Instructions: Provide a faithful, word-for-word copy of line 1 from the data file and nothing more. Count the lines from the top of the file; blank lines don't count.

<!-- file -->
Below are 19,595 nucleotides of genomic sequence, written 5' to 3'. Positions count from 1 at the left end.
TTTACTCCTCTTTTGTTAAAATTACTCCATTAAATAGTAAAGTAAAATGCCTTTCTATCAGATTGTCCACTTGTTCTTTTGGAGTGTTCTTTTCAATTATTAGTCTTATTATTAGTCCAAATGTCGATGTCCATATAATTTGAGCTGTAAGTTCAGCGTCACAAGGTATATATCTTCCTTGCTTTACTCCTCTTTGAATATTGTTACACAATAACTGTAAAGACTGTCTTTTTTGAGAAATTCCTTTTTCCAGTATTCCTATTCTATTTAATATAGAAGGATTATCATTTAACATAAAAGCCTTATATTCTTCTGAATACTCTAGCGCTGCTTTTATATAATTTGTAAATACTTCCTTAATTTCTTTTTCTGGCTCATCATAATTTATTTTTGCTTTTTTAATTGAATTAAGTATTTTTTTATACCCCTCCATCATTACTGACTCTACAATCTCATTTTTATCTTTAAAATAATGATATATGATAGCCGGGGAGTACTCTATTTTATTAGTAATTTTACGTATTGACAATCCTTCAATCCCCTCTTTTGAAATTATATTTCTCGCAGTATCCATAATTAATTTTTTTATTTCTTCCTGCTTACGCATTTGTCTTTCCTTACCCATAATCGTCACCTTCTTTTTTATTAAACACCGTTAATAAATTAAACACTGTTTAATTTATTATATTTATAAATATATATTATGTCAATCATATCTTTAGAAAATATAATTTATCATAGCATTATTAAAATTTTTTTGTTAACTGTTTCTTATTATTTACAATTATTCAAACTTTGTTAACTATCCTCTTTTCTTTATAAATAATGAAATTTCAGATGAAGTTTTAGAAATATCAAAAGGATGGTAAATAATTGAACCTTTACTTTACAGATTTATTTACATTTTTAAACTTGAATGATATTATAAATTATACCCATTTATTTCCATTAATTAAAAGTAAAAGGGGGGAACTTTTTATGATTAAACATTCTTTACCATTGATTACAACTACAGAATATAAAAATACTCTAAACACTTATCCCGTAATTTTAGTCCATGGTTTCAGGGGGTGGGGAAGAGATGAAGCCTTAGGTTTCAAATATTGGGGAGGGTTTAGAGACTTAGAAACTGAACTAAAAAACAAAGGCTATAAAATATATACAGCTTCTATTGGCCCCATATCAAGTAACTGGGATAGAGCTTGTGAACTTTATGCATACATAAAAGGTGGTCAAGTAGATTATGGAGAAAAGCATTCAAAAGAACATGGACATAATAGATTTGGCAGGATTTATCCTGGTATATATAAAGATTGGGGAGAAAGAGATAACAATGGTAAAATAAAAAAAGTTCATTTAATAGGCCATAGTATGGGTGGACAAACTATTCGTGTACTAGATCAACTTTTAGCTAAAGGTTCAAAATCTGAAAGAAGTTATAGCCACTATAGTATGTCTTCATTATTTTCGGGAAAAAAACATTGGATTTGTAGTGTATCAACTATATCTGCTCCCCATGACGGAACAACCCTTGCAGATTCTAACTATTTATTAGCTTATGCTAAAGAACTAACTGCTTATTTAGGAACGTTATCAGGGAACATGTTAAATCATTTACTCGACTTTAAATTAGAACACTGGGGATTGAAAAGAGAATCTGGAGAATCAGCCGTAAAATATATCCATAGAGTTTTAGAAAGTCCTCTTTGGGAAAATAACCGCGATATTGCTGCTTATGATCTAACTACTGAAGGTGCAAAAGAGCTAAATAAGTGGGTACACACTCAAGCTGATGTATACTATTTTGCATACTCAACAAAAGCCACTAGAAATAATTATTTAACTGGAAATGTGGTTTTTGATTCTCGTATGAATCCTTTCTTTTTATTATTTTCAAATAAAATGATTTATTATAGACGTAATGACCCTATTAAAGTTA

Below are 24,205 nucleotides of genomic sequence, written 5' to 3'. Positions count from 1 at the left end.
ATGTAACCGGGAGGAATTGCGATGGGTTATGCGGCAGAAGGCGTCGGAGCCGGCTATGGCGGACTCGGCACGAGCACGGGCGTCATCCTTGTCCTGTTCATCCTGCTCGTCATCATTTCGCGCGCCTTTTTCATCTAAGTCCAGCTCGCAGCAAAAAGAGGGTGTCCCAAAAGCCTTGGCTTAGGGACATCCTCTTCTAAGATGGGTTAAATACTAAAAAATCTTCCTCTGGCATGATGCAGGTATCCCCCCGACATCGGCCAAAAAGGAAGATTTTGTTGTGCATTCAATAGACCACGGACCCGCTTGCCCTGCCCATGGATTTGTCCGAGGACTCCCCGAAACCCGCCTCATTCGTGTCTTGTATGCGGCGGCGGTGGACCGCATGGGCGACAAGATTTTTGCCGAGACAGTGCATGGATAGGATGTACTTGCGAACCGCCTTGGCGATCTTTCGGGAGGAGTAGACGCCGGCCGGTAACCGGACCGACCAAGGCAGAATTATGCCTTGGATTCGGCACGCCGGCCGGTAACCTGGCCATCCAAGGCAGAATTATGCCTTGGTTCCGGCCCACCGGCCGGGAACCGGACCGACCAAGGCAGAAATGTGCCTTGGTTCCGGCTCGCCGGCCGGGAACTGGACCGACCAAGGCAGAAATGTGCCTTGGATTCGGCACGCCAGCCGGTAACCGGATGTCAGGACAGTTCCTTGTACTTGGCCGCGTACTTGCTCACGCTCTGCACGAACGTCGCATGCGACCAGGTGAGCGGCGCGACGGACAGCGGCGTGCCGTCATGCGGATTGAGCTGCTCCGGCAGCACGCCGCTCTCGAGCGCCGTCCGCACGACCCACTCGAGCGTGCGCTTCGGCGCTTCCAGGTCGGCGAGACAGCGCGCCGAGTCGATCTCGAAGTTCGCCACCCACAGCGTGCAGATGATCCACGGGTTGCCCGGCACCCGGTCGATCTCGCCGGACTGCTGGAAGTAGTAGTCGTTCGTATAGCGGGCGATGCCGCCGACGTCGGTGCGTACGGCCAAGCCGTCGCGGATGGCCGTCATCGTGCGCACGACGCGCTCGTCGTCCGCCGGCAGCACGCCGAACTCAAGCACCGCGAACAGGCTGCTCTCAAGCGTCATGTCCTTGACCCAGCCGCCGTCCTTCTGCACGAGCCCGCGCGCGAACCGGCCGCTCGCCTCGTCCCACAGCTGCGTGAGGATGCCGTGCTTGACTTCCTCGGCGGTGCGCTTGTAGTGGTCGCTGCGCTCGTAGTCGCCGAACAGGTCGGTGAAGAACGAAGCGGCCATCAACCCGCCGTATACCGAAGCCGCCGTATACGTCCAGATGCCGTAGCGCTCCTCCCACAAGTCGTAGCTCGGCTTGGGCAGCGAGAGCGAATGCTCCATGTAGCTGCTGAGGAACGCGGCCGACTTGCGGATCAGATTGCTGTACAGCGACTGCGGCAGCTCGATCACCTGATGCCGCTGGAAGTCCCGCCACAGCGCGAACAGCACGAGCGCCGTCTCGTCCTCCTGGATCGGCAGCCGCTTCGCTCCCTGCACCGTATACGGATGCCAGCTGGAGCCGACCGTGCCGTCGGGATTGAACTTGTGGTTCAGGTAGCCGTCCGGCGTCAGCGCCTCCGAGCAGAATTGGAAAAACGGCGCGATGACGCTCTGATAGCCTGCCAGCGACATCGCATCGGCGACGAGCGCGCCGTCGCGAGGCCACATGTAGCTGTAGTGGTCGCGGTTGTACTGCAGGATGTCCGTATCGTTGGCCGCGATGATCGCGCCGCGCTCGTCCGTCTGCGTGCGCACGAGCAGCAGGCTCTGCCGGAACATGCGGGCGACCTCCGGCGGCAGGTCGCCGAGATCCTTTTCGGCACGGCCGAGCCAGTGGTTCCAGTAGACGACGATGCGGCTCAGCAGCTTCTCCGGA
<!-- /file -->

Below are 19,595 nucleotides of genomic sequence, written 5' to 3'. Positions count from 1 at the left end.